Asian ginseng (Panax ginseng) is endemic to Russia, China, and Korea (Chevallier, 2016) and is highly revered in Traditional Chinese Medicine (TCM) for its ability to replenish chi (Hsu et al., 1986). It is known as ren shen and considered an unofficial substitute for American ginseng (Panax quinquefolius), yet has its own unique indications (Leon & Yu-Lin, 2017). At one time, P. quinquefolius and P. ginseng were thought to be the same plant until it was later discovered that they were two distinct species (Leon & Yu-Lin, 2017). Despite being native to the eastern woodlands of North America and the Himalayas, American ginseng is also sought after in TCM formulas (United Plant Savers & Rural Action, 2019) and has a special place in the Traditional Chinese Medicine materia medica. It is known as hua-chi-shen and is considered a yin tonic with a bitter, sweet flavor and a mild, cool property (Hsu et al., 1986). It has similar qualities to Asian ginseng and complements native species in some traditional TCM formulas (Wild Ginseng Conservation, 2014).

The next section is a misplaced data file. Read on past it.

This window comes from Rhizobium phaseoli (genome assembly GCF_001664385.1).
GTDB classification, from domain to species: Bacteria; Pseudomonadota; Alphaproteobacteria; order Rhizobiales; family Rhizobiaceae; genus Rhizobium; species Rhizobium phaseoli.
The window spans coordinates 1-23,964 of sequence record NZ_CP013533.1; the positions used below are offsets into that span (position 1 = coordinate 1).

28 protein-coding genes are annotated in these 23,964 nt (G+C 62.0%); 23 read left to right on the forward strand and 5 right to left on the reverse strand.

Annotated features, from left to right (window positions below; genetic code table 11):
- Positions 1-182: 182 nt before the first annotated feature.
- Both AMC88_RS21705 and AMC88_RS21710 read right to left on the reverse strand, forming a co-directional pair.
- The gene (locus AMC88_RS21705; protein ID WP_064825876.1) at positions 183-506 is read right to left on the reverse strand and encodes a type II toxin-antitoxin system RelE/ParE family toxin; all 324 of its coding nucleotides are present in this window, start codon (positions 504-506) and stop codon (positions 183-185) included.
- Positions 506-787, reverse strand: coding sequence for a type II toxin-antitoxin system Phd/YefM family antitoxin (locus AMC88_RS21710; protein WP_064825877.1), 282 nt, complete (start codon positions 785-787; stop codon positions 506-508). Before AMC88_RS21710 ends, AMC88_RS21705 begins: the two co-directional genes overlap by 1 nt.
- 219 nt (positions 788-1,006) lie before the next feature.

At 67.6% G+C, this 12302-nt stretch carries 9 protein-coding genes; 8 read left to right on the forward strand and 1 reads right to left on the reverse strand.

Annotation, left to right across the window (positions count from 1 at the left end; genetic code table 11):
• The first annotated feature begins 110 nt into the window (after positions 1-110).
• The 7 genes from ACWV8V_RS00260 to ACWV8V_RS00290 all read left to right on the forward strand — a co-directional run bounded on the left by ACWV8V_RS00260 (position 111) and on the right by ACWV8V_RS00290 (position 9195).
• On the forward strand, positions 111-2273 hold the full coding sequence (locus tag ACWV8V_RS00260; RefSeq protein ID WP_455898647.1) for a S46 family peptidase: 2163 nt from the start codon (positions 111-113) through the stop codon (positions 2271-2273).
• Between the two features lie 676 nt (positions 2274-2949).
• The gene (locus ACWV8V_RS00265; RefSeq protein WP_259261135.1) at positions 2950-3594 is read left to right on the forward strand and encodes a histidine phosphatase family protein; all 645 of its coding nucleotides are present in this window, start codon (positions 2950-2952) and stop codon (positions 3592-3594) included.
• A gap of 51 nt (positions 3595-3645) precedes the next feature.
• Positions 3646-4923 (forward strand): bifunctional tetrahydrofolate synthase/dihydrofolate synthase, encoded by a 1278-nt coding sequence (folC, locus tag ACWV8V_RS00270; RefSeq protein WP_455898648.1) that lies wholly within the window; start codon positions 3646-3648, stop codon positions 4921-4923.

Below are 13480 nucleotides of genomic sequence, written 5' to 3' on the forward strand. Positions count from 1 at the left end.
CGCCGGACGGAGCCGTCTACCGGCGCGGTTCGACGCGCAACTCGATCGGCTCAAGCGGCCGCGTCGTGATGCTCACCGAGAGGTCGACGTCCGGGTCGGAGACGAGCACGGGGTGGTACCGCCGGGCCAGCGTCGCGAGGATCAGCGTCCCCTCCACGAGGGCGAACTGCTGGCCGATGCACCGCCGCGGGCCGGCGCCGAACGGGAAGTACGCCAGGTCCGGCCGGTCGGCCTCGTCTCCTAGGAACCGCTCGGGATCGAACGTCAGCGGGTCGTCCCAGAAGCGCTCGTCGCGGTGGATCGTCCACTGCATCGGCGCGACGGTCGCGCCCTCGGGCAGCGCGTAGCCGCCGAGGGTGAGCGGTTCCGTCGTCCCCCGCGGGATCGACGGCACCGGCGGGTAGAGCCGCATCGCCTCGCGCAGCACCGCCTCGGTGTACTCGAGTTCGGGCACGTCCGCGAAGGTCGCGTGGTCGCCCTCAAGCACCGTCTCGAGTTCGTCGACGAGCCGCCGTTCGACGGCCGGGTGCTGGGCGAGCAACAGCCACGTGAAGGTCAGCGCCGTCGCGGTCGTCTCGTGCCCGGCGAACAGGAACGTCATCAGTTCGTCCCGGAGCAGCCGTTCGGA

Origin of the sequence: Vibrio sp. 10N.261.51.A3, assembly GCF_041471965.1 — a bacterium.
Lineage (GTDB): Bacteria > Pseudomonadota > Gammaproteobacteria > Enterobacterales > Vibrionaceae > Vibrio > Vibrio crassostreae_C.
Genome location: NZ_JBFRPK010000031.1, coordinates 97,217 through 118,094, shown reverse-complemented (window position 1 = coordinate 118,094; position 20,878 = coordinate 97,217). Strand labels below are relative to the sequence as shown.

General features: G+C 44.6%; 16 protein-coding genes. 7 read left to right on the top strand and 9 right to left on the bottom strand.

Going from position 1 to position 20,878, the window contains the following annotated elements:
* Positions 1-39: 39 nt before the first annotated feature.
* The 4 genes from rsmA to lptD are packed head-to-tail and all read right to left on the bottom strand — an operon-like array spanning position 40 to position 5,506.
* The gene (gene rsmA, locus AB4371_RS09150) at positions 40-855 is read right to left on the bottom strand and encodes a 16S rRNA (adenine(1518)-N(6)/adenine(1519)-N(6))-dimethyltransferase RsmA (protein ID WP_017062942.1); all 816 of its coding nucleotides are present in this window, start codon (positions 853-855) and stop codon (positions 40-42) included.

There are few plants native to the United States with a history as rich as American ginseng. The roots have been traded in Asia since the beginning of the 18th century and continue to be of significant economic value. Asian countries are still large consumers of the root, (American Herbal Products Association, 2006) but more efforts to farm the roots within Asia has decreased trade in recent years as cultivation has taken off in southwest China and some of the northern provinces (Leon & Yu-Lin, 2017). Prior to international interest, American ginseng was used by Indigenous tribes in the US, specifically the eastern woodlands tribes of Iroquois, Creek, and Menominee. They employed the plant for a variety of reasons which ranged from managing fevers, supporting overall health and well- being, as well as addressing dermatological issues (Moerman, 1998). Historically, the root was used amongst settlers for fevers, nausea, vomiting, lung issues, and rheumatism (United Plant Savers, 2021). Eclectic medical doctors in the early 1900s recommended American ginseng in a variety of situations. Dr. John Fyfe used it in cases of nervous debility, ‘gastric derangement of nervous origin’, and loss of appetite (Fyfe, 1903, p. 51). When the classic text American Materia Medica, Therapeutics, and Pharmacognosy was originally published in 1919, Dr. Finley Ellingwood also used it for digestive complaints and to increase capillary function in the brain (Ellingwood, 1983).